Sheriff’s and city detectives launched a joint investigation into the social media posts Monday after being made aware of an Instagram post that appeared to be from clownsofwhiteville named five schools that “we are purging on the 14th!”
That post has since been taken down.
Detectives reviewed evidence Monday, and asked the Computer Crimes Unit of the State Bureau of Investigation to assist, sheriff’s spokeswoman Michelle Tatum said in a news release.
“Investigators worked tirelessly throughout the night following leads and going door to door, interviewing parents,” Tatum said.
County and city schools will be monitored “for any suspicious activity,” Tatum said, adding that Sheriff Lewis Hatcher and Whiteville Police Chief Jeffrey Rosier had ordered increased patrols at all county and city schools.
With the investigation ongoing, investigators ask that anyone with information that might be helpful contact the Criminal Detective Division at the Columbus County Sheriff’s Office.
Those with concerns about a specific school, should contact either the Columbus County or Whiteville City Schools.
UPDATE: Tuesday morning
A juvenile being interviewed by Whiteville Police Department detectives Monday morning is believed connected to social media posts indicating clowns were threatening a “purge” in several public schools across Columbus County this week, city spokesman Hal Lowder said.
Interviews with additional juvenile suspects are likely, though no charges had been filed after 9:15 a.m. Monday, Lowder said.
Lowder said city detectives have been working with the Columbus County Sheriff’s Office on the investigation, with both Columbus County and Whiteville City schools named in the social media posts.
School leaders said Monday they are cooperating with investigators, and working with law enforcement to ensure campus safety.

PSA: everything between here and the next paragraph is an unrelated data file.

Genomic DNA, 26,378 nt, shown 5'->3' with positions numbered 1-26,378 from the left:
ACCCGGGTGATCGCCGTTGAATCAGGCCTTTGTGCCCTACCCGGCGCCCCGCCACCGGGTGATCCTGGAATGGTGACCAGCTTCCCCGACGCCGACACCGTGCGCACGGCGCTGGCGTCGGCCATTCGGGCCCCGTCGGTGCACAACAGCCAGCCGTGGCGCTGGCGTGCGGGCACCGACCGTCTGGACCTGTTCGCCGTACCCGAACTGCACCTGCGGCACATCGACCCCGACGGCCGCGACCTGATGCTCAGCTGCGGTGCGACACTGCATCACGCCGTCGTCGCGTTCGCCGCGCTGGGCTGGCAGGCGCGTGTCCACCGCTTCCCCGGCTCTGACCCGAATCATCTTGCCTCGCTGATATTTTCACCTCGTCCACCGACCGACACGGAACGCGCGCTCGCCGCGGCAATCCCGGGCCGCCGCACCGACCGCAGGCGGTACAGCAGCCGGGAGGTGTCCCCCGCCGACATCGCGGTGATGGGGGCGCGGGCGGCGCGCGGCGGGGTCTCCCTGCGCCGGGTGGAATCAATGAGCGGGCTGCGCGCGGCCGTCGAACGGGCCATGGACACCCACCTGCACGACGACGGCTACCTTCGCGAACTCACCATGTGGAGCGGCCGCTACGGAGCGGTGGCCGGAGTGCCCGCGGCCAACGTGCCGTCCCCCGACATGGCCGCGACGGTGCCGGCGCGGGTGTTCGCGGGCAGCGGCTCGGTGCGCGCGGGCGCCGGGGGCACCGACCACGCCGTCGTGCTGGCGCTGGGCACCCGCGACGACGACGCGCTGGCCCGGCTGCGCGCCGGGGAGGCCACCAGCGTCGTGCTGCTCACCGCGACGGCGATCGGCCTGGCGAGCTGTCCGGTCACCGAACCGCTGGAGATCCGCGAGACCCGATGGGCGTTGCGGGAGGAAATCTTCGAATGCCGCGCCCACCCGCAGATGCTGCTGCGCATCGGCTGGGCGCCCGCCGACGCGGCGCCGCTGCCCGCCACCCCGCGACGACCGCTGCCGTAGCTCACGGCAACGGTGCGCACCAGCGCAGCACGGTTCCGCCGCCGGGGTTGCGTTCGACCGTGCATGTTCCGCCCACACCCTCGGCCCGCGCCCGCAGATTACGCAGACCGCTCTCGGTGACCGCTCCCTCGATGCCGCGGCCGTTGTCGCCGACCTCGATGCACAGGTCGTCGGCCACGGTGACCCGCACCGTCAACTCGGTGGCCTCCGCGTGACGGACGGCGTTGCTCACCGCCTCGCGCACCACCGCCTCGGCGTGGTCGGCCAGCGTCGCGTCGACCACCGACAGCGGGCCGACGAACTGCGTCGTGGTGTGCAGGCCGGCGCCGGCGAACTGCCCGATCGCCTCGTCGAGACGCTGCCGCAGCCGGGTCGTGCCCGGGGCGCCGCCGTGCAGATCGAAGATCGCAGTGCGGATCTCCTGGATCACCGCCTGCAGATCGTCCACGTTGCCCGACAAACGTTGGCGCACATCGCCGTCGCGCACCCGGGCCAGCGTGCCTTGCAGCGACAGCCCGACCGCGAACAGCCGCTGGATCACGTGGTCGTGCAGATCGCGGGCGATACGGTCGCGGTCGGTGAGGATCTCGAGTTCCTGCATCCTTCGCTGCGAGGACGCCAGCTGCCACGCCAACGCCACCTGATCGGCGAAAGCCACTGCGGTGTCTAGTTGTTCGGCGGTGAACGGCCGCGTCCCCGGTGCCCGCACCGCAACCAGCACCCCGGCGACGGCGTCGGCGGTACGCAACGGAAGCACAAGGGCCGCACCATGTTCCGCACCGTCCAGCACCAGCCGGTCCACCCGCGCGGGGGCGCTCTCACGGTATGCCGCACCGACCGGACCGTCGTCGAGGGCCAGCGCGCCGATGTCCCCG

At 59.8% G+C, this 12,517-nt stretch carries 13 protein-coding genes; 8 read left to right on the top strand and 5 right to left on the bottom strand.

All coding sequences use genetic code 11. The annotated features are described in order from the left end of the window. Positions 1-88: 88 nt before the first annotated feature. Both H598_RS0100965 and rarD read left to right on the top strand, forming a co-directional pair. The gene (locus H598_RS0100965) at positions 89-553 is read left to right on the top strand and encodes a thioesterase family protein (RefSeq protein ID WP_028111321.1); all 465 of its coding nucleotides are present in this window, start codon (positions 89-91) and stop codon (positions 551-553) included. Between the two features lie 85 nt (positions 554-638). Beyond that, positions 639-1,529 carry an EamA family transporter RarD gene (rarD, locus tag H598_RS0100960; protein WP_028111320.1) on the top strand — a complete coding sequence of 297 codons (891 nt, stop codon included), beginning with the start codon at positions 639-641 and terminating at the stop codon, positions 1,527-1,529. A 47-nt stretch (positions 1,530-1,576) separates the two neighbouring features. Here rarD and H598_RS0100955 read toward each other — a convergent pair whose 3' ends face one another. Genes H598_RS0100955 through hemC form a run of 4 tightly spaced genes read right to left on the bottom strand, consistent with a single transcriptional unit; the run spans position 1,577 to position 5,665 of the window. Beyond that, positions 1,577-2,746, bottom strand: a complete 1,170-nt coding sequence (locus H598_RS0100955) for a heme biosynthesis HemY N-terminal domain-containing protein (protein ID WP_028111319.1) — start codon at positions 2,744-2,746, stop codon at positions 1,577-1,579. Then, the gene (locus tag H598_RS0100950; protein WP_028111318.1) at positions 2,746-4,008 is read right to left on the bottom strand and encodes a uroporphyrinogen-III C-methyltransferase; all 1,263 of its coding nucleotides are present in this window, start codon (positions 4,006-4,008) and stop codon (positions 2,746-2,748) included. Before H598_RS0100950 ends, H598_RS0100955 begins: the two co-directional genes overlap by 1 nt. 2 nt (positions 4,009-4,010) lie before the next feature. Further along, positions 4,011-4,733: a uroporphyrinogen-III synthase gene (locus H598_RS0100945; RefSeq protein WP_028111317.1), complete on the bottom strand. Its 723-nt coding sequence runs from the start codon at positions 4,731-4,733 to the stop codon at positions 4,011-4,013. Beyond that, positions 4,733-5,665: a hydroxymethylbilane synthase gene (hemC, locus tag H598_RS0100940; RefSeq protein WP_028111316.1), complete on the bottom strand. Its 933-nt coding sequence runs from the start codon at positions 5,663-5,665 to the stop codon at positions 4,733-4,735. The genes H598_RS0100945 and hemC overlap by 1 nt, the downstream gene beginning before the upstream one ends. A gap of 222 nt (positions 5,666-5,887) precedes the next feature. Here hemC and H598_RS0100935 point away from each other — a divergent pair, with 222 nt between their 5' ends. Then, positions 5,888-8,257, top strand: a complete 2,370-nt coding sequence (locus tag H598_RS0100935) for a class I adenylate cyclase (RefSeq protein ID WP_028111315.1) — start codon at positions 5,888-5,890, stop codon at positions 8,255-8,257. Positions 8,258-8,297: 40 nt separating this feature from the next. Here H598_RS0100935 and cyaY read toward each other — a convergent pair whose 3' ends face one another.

Check back here for updates, and see the story in Wednesday’s Tabor-Loris Tribune in print and online.
Social media posts threatening a clown purge in several public schools across Columbus County this week are actively under investigation by the Columbus County Sheriff’s Office, the agency announced Monday.
Columbus County Schools and the sheriff’s office was made aware of the social media posts directed to citizens of the county early Monday.
At least one widely shared Instagram post that appeared to be from clownsofwhiteville named five schools that “we are purging on the 14th! the post said. “For all people who think we are joking will find out.”
“Our top priority is the safety of all Columbus County citizens,” a sheriff’s office news release said. “We assure you that Columbus County Sheriff’s Office School Resource Officers will remain vigilant and will continue to closely monitor all activity at area schools.”
“The safety of our students is top priority,” Columbus County Schools posted on its Facebook page. “Our school system will continue to carefully monitor each student, and will be diligent about all activity occurring on or near the school grounds.”
Additional law enforcement officers will be on school campuses as need, the school system said.
“Our close partnership with local law enforcement enables us to provide a safe environment for all of our students and staff,” the school system said. “We will continue to closely monitor the situation and take necessary actions as recommended.”
Those with concerns over their child’s school should contact the Columbus County Schools, the news release said.
“If you have information that you feel will assist with this investigation, please contact Columbus County Sheriff’s Office – Criminal Detective Division,” the release said.
For more on this story see the next Tabor-Loris Tribune in print and online.